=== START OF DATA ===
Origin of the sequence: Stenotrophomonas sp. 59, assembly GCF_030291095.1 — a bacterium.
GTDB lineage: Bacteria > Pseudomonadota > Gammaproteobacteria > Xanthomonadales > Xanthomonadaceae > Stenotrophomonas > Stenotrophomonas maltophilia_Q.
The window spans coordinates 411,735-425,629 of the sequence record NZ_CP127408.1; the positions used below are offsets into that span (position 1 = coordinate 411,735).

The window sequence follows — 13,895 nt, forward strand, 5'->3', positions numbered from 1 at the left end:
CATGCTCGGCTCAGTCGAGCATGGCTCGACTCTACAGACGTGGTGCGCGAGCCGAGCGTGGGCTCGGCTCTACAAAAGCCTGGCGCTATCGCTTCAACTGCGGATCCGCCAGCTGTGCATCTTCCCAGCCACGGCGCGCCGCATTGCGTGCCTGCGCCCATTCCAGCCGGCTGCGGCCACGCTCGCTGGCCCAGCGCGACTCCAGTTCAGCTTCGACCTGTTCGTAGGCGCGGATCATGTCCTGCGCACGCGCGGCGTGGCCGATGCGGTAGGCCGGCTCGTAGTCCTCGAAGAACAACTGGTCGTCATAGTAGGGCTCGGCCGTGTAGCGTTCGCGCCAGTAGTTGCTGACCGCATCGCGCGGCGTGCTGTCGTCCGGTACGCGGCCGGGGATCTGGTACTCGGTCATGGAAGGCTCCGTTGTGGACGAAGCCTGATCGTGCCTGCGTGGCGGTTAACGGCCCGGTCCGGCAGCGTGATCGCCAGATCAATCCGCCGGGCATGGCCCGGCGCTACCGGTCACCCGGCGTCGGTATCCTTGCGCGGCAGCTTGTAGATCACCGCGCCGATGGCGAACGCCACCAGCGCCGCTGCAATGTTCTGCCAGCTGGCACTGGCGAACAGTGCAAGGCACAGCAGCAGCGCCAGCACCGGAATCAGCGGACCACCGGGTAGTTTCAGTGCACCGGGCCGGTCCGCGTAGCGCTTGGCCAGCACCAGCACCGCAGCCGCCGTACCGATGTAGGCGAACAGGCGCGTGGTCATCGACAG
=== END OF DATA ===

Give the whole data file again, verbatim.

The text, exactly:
Origin of the sequence: Stenotrophomonas sp. 59, assembly GCF_030291095.1 — a bacterium.
GTDB lineage: Bacteria > Pseudomonadota > Gammaproteobacteria > Xanthomonadales > Xanthomonadaceae > Stenotrophomonas > Stenotrophomonas maltophilia_Q.
The window spans coordinates 411,735-425,629 of the sequence record NZ_CP127408.1; the positions used below are offsets into that span (position 1 = coordinate 411,735).

The window sequence follows — 13,895 nt, forward strand, 5'->3', positions numbered from 1 at the left end:
CATGCTCGGCTCAGTCGAGCATGGCTCGACTCTACAGACGTGGTGCGCGAGCCGAGCGTGGGCTCGGCTCTACAAAAGCCTGGCGCTATCGCTTCAACTGCGGATCCGCCAGCTGTGCATCTTCCCAGCCACGGCGCGCCGCATTGCGTGCCTGCGCCCATTCCAGCCGGCTGCGGCCACGCTCGCTGGCCCAGCGCGACTCCAGTTCAGCTTCGACCTGTTCGTAGGCGCGGATCATGTCCTGCGCACGCGCGGCGTGGCCGATGCGGTAGGCCGGCTCGTAGTCCTCGAAGAACAACTGGTCGTCATAGTAGGGCTCGGCCGTGTAGCGTTCGCGCCAGTAGTTGCTGACCGCATCGCGCGGCGTGCTGTCGTCCGGTACGCGGCCGGGGATCTGGTACTCGGTCATGGAAGGCTCCGTTGTGGACGAAGCCTGATCGTGCCTGCGTGGCGGTTAACGGCCCGGTCCGGCAGCGTGATCGCCAGATCAATCCGCCGGGCATGGCCCGGCGCTACCGGTCACCCGGCGTCGGTATCCTTGCGCGGCAGCTTGTAGATCACCGCGCCGATGGCGAACGCCACCAGCGCCGCTGCAATGTTCTGCCAGCTGGCACTGGCGAACAGTGCAAGGCACAGCAGCAGCGCCAGCACCGGAATCAGCGGACCACCGGGTAGTTTCAGTGCACCGGGCCGGTCCGCGTAGCGCTTGGCCAGCACCAGCACCGCAGCCGCCGTACCGATGTAGGCGAACAGGCGCGTGGTCATCGACAG